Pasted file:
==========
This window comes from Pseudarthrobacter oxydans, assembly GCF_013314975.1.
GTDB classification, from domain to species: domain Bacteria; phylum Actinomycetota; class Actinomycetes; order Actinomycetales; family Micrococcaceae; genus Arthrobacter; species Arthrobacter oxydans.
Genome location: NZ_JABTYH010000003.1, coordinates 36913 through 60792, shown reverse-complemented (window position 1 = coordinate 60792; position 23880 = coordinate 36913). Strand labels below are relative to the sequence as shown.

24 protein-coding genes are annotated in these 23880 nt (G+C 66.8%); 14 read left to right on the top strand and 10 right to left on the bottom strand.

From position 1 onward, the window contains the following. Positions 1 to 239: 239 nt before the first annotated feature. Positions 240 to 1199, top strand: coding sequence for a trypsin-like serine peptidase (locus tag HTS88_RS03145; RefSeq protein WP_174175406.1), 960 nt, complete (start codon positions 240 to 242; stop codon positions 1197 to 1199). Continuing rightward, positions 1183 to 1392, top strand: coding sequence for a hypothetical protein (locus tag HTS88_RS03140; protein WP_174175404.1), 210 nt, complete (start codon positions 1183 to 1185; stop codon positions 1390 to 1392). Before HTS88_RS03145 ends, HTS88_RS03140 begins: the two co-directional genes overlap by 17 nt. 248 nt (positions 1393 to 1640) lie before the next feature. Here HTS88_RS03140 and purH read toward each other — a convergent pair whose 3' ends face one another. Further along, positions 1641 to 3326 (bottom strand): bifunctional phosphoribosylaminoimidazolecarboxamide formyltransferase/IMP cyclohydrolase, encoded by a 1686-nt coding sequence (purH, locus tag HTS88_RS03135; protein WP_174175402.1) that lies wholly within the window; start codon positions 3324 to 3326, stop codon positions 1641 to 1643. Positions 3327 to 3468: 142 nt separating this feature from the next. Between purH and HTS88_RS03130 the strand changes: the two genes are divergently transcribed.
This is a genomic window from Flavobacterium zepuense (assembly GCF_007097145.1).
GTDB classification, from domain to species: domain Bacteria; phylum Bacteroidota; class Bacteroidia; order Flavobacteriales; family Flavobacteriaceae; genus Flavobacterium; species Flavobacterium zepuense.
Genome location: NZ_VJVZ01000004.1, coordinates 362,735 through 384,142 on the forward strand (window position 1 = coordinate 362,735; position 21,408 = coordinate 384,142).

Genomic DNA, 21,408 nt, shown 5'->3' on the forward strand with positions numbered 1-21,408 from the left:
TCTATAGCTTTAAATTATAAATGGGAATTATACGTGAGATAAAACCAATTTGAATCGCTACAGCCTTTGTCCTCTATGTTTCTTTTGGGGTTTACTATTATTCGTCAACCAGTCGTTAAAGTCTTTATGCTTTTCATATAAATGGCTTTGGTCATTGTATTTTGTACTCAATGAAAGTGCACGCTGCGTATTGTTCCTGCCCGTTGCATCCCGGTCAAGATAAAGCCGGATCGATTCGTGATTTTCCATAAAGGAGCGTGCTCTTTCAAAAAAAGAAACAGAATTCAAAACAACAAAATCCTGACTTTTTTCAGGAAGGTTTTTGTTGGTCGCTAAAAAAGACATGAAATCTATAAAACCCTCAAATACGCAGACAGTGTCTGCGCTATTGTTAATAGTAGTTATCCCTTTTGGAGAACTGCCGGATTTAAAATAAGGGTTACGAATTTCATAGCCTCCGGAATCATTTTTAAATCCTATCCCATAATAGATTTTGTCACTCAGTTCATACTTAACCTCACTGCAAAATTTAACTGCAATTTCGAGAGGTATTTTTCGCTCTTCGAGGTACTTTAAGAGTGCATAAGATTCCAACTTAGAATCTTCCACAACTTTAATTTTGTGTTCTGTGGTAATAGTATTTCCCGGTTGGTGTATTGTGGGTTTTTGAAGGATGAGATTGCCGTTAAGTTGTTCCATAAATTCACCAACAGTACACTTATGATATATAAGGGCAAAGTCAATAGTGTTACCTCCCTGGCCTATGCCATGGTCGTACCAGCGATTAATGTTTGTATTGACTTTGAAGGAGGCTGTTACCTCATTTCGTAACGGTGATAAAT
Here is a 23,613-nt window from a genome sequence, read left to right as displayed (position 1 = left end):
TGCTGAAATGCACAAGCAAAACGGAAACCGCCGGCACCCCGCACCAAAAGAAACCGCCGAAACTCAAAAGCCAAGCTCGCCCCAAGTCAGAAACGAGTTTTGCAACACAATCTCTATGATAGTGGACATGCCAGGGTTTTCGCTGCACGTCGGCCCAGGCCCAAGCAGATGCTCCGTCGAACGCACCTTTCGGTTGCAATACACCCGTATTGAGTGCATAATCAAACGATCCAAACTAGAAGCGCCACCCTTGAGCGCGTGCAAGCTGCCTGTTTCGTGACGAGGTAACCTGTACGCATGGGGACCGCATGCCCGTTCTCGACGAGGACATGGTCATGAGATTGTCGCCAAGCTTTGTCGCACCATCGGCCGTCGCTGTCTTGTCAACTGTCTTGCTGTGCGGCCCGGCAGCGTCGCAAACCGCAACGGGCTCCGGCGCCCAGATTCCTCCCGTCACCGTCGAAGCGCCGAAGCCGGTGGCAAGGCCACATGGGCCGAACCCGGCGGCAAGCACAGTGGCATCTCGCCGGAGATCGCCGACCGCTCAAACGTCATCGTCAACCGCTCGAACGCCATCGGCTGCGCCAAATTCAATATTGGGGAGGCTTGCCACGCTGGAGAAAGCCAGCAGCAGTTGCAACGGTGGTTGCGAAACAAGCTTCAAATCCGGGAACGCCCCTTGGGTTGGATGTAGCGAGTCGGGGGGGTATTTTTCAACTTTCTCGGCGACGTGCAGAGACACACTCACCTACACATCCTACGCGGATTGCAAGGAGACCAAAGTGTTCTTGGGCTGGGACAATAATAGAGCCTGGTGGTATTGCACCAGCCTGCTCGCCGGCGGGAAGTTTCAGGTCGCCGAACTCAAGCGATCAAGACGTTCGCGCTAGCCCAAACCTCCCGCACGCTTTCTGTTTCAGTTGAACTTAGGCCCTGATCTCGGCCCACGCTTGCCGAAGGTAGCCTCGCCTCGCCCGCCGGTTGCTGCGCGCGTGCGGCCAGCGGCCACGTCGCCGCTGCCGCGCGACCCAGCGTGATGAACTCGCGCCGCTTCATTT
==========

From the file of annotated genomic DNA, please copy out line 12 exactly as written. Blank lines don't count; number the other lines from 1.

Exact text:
TGCTGAAATGCACAAGCAAAACGGAAACCGCCGGCACCCCGCACCAAAAGAAACCGCCGAAACTCAAAAGCCAAGCTCGCCCCAAGTCAGAAACGAGTTTTGCAACACAATCTCTATGATAGTGGACATGCCAGGGTTTTCGCTGCACGTCGGCCCAGGCCCAAGCAGATGCTCCGTCGAACGCACCTTTCGGTTGCAATACACCCGTATTGAGTGCATAATCAAACGATCCAAACTAGAAGCGCCACCCTTGAGCGCGTGCAAGCTGCCTGTTTCGTGACGAGGTAACCTGTACGCATGGGGACCGCATGCCCGTTCTCGACGAGGACATGGTCATGAGATTGTCGCCAAGCTTTGTCGCACCATCGGCCGTCGCTGTCTTGTCAACTGTCTTGCTGTGCGGCCCGGCAGCGTCGCAAACCGCAACGGGCTCCGGCGCCCAGATTCCTCCCGTCACCGTCGAAGCGCCGAAGCCGGTGGCAAGGCCACATGGGCCGAACCCGGCGGCAAGCACAGTGGCATCTCGCCGGAGATCGCCGACCGCTCAAACGTCATCGTCAACCGCTCGAACGCCATCGGCTGCGCCAAATTCAATATTGGGGAGGCTTGCCACGCTGGAGAAAGCCAGCAGCAGTTGCAACGGTGGTTGCGAAACAAGCTTCAAATCCGGGAACGCCCCTTGGGTTGGATGTAGCGAGTCGGGGGGGTATTTTTCAACTTTCTCGGCGACGTGCAGAGACACACTCACCTACACATCCTACGCGGATTGCAAGGAGACCAAAGTGTTCTTGGGCTGGGACAATAATAGAGCCTGGTGGTATTGCACCAGCCTGCTCGCCGGCGGGAAGTTTCAGGTCGCCGAACTCAAGCGATCAAGACGTTCGCGCTAGCCCAAACCTCCCGCACGCTTTCTGTTTCAGTTGAACTTAGGCCCTGATCTCGGCCCACGCTTGCCGAAGGTAGCCTCGCCTCGCCCGCCGGTTGCTGCGCGCGTGCGGCCAGCGGCCACGTCGCCGCTGCCGCGCGACCCAGCGTGATGAACTCGCGCCGCTTCATTT